that Federal will not succeed on the merits.
II. Legal Standard
Preliminary injunctive relief is “one of the most drastic
tools in the arsenal of judicial remedies.” Hanson Trust PLC v.
SCM Corp., 774 F.2d 47, 60 (2d Cir. 1985).
In the Second
After NYCTA notified Lanmark and Federal of the alleged events
of default in November 2016, Federal retained WDP Consulting
Engineers, PC (“WDP”) to investigate the façade. WDP conducted
numerous site visits and memorialized its conclusions, including
its findings regarding building code violations, in several
reports. Federal’s claims concerning code violations that
allegedly pre-date the Contract need not be resolved here
because, as explained further below, Federal may satisfy its
obligations under the Bond without actually performing the
Contract work itself.
Circuit, it is axiomatic that “[a] party seeking a preliminary
injunction must show ‘(a) irreparable harm and (b) either (1)
likelihood of success on the merits or (2) sufficiently serious
questions going to the merits to make them a fair ground for
litigation and a balance of hardships tipping decidedly toward
the party requesting the preliminary relief.’” Park Irmat Drug
Corp. v. Optumrx, Inc., 152 F. Supp. 3d 127, 132 (S.D.N.Y. 2016)
(quoting Citigroup Glob. Mkts., Inc. v. VCG Special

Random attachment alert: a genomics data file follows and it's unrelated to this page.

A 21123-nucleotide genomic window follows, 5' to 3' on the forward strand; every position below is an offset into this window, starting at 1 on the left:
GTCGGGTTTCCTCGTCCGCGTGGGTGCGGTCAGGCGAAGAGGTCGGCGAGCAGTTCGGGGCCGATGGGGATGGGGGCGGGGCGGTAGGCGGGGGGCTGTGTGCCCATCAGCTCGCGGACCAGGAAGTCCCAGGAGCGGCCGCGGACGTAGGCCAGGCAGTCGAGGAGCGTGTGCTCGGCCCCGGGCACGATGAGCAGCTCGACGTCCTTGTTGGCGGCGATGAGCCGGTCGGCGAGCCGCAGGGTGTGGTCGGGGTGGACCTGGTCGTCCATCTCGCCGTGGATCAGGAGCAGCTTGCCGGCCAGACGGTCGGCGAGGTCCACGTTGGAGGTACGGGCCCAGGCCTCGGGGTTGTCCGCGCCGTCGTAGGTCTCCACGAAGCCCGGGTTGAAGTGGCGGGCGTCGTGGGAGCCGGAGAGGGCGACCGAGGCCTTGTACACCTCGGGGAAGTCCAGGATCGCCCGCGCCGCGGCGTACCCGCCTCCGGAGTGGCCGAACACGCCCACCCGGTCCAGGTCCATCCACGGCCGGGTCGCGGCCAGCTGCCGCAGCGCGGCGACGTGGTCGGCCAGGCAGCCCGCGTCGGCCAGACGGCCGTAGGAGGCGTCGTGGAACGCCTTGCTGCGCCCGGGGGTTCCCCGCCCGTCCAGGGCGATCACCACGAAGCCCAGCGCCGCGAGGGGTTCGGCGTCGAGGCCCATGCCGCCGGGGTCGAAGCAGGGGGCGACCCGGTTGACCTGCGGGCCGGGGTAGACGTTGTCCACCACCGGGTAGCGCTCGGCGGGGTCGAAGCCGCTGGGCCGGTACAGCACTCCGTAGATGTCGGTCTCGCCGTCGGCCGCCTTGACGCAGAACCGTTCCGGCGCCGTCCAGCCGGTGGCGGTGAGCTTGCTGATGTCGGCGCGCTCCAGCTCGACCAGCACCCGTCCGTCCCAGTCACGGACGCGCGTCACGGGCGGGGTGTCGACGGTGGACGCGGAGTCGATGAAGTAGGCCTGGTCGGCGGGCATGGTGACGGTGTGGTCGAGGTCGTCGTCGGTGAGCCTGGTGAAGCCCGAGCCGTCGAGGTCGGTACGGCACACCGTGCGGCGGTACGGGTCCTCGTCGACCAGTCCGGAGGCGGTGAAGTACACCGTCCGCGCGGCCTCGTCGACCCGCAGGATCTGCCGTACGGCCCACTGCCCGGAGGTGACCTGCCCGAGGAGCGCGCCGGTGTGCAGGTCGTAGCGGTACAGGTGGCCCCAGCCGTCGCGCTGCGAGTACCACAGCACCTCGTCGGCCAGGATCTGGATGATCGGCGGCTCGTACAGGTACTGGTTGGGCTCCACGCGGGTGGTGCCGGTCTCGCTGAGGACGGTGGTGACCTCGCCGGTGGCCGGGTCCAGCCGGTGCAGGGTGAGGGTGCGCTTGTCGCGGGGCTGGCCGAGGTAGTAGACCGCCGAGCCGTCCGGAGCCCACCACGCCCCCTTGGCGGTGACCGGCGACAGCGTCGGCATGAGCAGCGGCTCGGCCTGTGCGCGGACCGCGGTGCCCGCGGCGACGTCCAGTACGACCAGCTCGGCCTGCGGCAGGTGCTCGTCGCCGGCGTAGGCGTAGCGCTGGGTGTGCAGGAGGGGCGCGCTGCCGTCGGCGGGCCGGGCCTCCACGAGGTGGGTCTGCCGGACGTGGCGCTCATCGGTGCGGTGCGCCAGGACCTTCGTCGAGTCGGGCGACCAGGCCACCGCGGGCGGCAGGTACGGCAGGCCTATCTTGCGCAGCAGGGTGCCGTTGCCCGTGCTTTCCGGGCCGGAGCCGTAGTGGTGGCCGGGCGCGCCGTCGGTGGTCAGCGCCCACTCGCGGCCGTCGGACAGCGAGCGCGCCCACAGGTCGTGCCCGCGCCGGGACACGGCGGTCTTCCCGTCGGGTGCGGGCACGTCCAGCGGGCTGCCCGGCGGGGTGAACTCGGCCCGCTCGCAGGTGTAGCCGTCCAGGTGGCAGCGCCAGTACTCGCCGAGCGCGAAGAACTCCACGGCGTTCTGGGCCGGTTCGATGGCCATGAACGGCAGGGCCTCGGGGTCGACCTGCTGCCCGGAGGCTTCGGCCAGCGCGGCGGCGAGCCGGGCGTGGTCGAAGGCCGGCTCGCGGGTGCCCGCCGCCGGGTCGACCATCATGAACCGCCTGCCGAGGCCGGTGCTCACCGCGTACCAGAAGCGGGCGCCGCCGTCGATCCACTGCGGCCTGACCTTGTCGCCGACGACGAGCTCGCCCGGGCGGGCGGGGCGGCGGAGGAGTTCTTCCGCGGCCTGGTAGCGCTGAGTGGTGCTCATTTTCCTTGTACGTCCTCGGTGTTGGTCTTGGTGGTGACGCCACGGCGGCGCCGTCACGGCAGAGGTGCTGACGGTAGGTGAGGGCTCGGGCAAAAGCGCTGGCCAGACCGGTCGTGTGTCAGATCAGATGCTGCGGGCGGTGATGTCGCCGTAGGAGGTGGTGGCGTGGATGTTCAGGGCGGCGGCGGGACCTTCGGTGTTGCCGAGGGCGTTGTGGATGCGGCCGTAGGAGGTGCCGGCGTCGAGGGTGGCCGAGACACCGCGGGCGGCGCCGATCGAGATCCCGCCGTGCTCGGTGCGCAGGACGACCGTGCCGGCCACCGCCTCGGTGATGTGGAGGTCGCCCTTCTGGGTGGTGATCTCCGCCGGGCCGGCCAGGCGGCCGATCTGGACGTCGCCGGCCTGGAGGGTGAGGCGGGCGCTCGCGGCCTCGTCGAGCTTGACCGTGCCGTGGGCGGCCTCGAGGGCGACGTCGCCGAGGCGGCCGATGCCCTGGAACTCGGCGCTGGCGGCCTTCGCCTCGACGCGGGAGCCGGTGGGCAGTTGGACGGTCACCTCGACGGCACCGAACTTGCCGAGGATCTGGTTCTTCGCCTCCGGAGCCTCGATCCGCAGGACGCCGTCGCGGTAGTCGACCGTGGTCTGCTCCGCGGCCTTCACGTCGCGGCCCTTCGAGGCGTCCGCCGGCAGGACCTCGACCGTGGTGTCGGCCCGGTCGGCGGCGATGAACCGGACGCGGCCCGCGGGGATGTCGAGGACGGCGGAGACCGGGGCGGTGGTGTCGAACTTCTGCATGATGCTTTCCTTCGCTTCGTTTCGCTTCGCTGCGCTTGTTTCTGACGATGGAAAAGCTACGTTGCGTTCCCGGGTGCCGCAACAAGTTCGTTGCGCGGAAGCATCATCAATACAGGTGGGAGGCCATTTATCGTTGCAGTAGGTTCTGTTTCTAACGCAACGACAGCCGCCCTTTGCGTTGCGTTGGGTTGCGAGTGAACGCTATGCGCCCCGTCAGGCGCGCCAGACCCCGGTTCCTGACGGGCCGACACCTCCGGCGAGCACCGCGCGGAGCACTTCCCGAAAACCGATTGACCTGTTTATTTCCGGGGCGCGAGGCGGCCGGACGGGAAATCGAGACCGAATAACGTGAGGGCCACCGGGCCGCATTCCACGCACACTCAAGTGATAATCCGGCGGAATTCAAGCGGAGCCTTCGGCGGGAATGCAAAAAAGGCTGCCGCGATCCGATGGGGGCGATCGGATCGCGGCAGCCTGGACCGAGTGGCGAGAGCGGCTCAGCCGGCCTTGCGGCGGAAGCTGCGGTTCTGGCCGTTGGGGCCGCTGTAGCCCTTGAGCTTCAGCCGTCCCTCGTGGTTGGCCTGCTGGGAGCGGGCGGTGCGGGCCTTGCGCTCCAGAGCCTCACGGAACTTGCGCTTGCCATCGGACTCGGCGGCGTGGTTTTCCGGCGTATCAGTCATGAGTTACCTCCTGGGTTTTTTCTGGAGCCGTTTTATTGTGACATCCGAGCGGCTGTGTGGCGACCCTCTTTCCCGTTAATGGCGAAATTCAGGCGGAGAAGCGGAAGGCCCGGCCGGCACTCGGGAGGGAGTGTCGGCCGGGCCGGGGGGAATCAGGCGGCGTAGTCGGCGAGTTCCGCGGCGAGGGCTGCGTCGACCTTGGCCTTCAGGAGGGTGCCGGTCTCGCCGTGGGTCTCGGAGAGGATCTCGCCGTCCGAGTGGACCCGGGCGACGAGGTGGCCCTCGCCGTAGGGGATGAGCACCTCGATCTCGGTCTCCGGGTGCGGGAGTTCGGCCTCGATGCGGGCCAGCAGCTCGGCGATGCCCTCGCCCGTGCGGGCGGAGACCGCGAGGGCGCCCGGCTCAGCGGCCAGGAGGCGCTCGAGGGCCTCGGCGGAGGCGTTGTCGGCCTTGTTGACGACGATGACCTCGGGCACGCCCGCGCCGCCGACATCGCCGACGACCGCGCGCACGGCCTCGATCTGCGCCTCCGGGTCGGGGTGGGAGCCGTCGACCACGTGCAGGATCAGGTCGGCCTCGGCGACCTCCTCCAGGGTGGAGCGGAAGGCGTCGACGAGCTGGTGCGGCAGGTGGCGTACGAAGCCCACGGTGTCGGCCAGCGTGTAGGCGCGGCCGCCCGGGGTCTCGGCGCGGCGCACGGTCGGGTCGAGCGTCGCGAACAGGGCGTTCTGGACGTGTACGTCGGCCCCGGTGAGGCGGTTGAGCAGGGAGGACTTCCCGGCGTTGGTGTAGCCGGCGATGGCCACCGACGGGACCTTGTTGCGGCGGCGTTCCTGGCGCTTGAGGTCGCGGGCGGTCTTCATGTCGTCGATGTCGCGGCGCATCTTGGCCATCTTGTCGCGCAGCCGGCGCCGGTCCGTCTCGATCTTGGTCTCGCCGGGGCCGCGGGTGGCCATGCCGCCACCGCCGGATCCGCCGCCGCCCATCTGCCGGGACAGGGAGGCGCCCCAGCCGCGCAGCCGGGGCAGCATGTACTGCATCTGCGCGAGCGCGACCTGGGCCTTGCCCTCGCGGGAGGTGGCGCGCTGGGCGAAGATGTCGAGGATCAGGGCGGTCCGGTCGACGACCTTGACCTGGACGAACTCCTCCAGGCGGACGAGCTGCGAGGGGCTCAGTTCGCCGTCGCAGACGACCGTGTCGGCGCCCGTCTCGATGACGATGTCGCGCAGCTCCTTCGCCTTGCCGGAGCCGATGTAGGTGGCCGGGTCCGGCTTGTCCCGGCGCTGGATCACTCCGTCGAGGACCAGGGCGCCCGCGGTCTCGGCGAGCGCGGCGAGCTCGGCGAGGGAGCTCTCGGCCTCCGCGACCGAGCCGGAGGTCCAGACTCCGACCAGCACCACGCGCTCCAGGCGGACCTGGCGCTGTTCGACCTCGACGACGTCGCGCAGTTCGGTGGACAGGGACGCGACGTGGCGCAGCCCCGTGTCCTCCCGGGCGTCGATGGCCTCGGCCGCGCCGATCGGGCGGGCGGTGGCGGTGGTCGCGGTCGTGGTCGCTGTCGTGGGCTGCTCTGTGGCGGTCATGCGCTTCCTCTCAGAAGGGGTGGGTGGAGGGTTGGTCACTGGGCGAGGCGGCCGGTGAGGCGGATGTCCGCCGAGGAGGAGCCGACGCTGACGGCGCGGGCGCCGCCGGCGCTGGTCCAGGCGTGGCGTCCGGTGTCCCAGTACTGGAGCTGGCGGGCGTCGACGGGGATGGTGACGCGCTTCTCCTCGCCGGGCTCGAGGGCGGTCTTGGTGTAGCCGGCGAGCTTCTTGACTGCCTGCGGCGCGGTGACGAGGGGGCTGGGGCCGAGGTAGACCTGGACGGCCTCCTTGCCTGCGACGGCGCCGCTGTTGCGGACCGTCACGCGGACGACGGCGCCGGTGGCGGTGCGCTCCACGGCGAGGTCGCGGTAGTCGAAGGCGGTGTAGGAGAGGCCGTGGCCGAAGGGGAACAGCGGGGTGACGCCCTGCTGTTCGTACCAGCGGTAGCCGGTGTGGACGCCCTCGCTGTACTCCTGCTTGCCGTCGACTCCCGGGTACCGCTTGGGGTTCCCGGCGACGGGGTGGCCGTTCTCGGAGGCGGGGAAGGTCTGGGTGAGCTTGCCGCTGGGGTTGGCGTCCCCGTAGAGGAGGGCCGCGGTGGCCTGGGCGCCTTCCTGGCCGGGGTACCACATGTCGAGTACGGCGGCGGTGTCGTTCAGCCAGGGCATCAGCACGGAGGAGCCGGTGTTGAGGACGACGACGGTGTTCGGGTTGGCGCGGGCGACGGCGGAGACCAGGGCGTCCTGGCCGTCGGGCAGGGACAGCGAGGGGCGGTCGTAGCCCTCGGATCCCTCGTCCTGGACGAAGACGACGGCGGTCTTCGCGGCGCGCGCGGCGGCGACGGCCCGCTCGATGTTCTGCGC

Opportunities Master Fund Ltd., 598 F.3d 30, 35 (2d Cir. 2010)
(reciting standard in case where jurisdiction was premised on
diversity of the parties)).
“A moving party must show that the
injury it will suffer is likely and imminent, not remote or
speculative, and that such injury is not capable of being fully
remedied by money damages.” NAACP v. Town of E. Haven, 70 F.3d
219, 224 (2d Cir. 1995).
“In addition, the court must ensure that the public
interest would not be disserved by the issuance of a preliminary
injunction.” Park Irmat Drug Corp., 152 F. Supp. 3d at 132.
(internal quotation marks omitted).
“In deciding a motion for
preliminary injunction, a court may consider the entire record
including affidavits and other hearsay evidence.” Id. (internal
quotation marks omitted).
The application for a preliminary injunction must be denied